Notes on Laws of Refraction of Light, Relation between Relative Refractive Indices and Lateral Shift | Grade 11 > Physics > Refraction at Plane Surfaces | KULLABS.COM

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• Note
• Things to remember
• Videos Light travels along a straight line as it moves in one medium. But when it moves from one medium to another it bends. The phenomenon of bending of light as it moves from one medium to another is called refraction of light.

Consider a surface XY which separates the two media air and glass. When a ray of light OA is incident at point A on the surface, it bends towards the normal along AB. Here NN’ is a normal drawn at point A as shown in the figure. Here OA is incident ray, AB is refracted ray, ∠NAB is the angle of refraction.

Air is a rarer medium and glass a denser medium. Those substances which have more density are called denser and which has less density are called rarer medium.

Laws of Refraction of Light

The laws of refraction of light are:

1. The incident ray, refracted ray and normal at the point of the incident all lie in the same plane.
2. When light travels from rarer medium to denser medium, it bends towards the normal and when light travels from denser medium to rarer medium, it bends away from normal.
3. For given two media, the ratio of the sine of the angle of incidence to the sine of the angle of refraction is constant, called refractive index it is denoted by µ.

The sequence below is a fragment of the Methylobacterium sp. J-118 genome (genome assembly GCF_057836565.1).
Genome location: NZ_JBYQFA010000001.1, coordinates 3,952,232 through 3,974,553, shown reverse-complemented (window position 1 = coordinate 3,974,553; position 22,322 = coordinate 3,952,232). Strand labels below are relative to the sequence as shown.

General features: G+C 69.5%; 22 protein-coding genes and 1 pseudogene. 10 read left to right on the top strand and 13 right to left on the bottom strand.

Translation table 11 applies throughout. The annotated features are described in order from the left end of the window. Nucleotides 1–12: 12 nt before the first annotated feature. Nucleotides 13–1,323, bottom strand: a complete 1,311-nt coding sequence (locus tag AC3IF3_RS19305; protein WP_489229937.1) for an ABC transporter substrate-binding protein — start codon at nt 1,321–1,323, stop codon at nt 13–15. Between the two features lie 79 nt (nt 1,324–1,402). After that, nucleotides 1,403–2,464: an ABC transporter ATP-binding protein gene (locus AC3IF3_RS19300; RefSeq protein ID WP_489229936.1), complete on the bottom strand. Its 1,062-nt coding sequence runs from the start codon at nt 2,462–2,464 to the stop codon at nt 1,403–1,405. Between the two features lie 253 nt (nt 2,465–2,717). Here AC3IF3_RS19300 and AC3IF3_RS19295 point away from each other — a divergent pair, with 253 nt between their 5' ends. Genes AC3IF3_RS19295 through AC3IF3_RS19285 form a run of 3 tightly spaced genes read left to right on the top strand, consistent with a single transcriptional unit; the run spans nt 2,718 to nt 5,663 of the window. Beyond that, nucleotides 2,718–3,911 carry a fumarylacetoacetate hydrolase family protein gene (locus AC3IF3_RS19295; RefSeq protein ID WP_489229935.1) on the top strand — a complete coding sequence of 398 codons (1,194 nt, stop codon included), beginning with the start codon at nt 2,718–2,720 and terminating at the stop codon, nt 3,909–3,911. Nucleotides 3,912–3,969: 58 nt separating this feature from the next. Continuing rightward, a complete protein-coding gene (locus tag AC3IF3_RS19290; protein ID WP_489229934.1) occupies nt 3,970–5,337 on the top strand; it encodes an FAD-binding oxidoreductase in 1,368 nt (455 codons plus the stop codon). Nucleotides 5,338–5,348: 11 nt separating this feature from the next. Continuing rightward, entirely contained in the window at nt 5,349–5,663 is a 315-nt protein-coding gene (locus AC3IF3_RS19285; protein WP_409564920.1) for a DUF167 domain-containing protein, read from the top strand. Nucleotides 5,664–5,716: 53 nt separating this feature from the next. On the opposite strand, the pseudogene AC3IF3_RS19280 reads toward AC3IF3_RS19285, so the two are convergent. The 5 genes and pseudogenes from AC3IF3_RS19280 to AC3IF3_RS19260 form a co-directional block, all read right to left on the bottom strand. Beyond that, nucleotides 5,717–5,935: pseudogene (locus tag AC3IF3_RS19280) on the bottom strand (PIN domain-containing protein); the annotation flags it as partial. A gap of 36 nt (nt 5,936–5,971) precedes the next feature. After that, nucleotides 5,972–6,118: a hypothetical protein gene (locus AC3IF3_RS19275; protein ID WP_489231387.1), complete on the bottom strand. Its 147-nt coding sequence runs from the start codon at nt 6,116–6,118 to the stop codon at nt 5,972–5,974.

$$_a\mu _b = \frac {\sin i}{\sin r}$$
where aµb is the refractive index of medium b with respect to medium a. when light travels through the vacuum to any other medium, the refractive index is called absolute refractive index. The ratio of the velocity of light is the vacuum to the velocity of light in that medium is defined as the refractive index of a medium.
\begin{align*} \text {absolute refractive index}, \mu &= \frac {\text {velocity of light in vacuum}}{\text {velocity of light in vacuum}}\\\text {velocity of light in medium} &= \frac cv \end{align*}

#### Relation between Relative Refractive Indices

Suppose a ray of light AO in air is refracted into water along OB> the refractive index of water is

$$_a\mu _w = \frac {\sin i}{\sin r}$$ If the refracted ray OB reverses its path to BO, as shown in the figure, the ray will retrace the initial path OA as before. This is called the principle of reversibility of light. So BO is now the refraction equal to i. BO is now the incident ray with the angle of incidence equal to R and OA the refracted ray in the air with an angle of refraction equal to i. So,

\begin{align*} _w\mu _a = \frac {\sin r}{\sin i} \\ &= \frac {1}{(\sin i/\sin r)} \\ &= \frac {1}{_a \mu _w} \\ _a\mu _w &= \frac {1}{_w\mu _a} \end{align*}

Suppose three media: air, water, and glass separated each other by parallel surfaces, as shown in the figure. A ray of light AO incident on air-water surface is refracted along OB in water and again BC in glass and emerges out along CD in air. Since the surfaces separating the media are parallel, the final emergent ray will be parallel to incident ray AO, and then the angle of emergence is equal to the angle of incidence.

Let ia and iw be the angle of incidence and angle of refraction for ray OA and OB respectively. Then, the relative refractive index,